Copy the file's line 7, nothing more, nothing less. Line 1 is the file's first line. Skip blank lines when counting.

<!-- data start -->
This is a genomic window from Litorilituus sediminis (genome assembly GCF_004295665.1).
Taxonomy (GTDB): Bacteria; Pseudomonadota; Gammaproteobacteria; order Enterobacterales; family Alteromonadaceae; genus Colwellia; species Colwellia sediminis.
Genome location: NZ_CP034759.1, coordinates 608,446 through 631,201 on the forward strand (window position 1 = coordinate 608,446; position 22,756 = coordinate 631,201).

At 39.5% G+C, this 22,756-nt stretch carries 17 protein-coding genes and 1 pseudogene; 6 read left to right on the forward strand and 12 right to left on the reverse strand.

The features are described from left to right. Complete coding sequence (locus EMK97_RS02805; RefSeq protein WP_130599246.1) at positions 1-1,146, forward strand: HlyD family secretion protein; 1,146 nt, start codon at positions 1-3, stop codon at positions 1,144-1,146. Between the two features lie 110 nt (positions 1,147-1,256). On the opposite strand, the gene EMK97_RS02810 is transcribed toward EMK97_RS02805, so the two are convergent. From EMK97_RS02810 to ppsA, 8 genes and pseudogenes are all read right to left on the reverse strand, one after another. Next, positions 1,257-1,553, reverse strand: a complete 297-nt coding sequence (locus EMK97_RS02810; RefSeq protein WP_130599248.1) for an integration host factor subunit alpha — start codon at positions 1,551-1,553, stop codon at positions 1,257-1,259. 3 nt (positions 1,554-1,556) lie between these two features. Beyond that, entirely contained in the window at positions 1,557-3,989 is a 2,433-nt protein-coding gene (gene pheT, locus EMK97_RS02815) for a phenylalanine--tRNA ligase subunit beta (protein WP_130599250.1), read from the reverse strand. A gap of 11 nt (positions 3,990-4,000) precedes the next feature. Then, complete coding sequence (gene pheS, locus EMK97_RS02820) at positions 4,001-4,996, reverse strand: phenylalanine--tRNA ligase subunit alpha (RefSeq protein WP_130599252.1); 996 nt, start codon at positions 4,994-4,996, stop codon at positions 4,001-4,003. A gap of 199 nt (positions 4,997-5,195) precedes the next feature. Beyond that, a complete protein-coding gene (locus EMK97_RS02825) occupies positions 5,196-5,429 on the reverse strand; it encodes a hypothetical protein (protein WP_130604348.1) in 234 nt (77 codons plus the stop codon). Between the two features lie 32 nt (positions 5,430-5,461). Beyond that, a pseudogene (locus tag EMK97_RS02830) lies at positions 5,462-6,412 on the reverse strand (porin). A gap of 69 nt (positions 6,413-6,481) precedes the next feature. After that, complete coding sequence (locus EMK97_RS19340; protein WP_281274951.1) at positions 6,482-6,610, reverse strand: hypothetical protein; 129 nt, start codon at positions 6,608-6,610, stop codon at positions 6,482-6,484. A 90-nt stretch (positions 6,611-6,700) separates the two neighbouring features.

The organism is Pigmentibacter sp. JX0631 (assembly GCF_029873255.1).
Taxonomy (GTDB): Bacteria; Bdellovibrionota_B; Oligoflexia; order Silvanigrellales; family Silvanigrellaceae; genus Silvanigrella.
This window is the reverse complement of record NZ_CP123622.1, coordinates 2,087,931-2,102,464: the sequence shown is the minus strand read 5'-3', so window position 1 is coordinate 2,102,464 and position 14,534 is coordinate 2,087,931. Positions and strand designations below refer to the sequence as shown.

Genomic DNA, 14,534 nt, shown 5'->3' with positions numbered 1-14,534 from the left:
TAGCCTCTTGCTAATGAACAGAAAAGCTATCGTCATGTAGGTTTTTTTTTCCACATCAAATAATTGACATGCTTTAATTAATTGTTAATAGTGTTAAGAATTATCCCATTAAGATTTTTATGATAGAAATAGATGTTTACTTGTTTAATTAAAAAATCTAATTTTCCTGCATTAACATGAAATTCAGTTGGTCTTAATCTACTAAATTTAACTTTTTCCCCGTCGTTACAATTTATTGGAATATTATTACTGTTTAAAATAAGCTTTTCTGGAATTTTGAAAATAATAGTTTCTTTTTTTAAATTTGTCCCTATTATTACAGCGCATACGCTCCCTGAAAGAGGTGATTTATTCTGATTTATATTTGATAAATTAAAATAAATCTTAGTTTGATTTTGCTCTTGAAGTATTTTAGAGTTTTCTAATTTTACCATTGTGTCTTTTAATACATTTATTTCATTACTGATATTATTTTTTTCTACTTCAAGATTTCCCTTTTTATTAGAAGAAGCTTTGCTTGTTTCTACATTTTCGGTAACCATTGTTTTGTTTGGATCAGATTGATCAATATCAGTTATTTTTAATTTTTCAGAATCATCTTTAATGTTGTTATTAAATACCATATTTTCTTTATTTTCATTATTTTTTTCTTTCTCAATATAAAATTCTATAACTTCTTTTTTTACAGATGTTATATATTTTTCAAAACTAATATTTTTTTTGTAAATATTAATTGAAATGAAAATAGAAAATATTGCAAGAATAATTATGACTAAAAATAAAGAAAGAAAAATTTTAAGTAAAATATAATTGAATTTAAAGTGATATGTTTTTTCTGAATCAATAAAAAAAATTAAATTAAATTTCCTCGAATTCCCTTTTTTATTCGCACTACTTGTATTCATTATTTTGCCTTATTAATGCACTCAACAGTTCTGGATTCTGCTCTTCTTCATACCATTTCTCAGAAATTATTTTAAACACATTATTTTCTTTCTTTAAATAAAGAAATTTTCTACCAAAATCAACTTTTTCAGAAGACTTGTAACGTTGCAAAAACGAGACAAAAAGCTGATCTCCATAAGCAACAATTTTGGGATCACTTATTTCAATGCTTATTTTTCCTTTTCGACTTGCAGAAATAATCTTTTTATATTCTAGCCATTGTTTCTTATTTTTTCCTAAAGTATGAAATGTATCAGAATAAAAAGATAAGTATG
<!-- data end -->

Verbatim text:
Taxonomy (GTDB): Bacteria; Bdellovibrionota_B; Oligoflexia; order Silvanigrellales; family Silvanigrellaceae; genus Silvanigrella.